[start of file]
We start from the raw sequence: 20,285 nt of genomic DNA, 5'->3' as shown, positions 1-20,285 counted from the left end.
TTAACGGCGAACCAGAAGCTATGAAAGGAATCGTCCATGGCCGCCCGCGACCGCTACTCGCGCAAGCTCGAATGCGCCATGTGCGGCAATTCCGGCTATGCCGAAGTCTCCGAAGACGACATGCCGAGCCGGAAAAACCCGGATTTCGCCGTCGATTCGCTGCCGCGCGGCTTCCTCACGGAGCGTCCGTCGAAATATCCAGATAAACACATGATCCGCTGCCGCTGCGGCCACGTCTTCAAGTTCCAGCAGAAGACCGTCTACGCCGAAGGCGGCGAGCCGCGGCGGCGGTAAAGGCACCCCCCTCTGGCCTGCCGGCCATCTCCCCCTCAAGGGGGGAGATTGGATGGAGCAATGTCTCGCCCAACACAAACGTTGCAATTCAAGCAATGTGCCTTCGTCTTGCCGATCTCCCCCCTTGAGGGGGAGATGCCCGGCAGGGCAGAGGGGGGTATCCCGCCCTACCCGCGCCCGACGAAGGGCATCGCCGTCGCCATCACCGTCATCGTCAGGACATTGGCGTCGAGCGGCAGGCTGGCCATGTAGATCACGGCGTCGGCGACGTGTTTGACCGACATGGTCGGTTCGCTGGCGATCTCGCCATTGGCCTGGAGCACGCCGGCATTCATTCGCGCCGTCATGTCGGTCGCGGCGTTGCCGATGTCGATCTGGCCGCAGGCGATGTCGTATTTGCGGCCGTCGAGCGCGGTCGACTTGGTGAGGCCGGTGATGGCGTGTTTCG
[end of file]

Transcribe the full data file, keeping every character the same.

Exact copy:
We start from the raw sequence: 20,285 nt of genomic DNA, 5'->3' as shown, positions 1-20,285 counted from the left end.
TTAACGGCGAACCAGAAGCTATGAAAGGAATCGTCCATGGCCGCCCGCGACCGCTACTCGCGCAAGCTCGAATGCGCCATGTGCGGCAATTCCGGCTATGCCGAAGTCTCCGAAGACGACATGCCGAGCCGGAAAAACCCGGATTTCGCCGTCGATTCGCTGCCGCGCGGCTTCCTCACGGAGCGTCCGTCGAAATATCCAGATAAACACATGATCCGCTGCCGCTGCGGCCACGTCTTCAAGTTCCAGCAGAAGACCGTCTACGCCGAAGGCGGCGAGCCGCGGCGGCGGTAAAGGCACCCCCCTCTGGCCTGCCGGCCATCTCCCCCTCAAGGGGGGAGATTGGATGGAGCAATGTCTCGCCCAACACAAACGTTGCAATTCAAGCAATGTGCCTTCGTCTTGCCGATCTCCCCCCTTGAGGGGGAGATGCCCGGCAGGGCAGAGGGGGGTATCCCGCCCTACCCGCGCCCGACGAAGGGCATCGCCGTCGCCATCACCGTCATCGTCAGGACATTGGCGTCGAGCGGCAGGCTGGCCATGTAGATCACGGCGTCGGCGACGTGTTTGACCGACATGGTCGGTTCGCTGGCGATCTCGCCATTGGCCTGGAGCACGCCGGCATTCATTCGCGCCGTCATGTCGGTCGCGGCGTTGCCGATGTCGATCTGGCCGCAGGCGATGTCGTATTTGCGGCCGTCGAGCGCGGTCGACTTGGTGAGGCCGGTGATGGCGTGTTTCG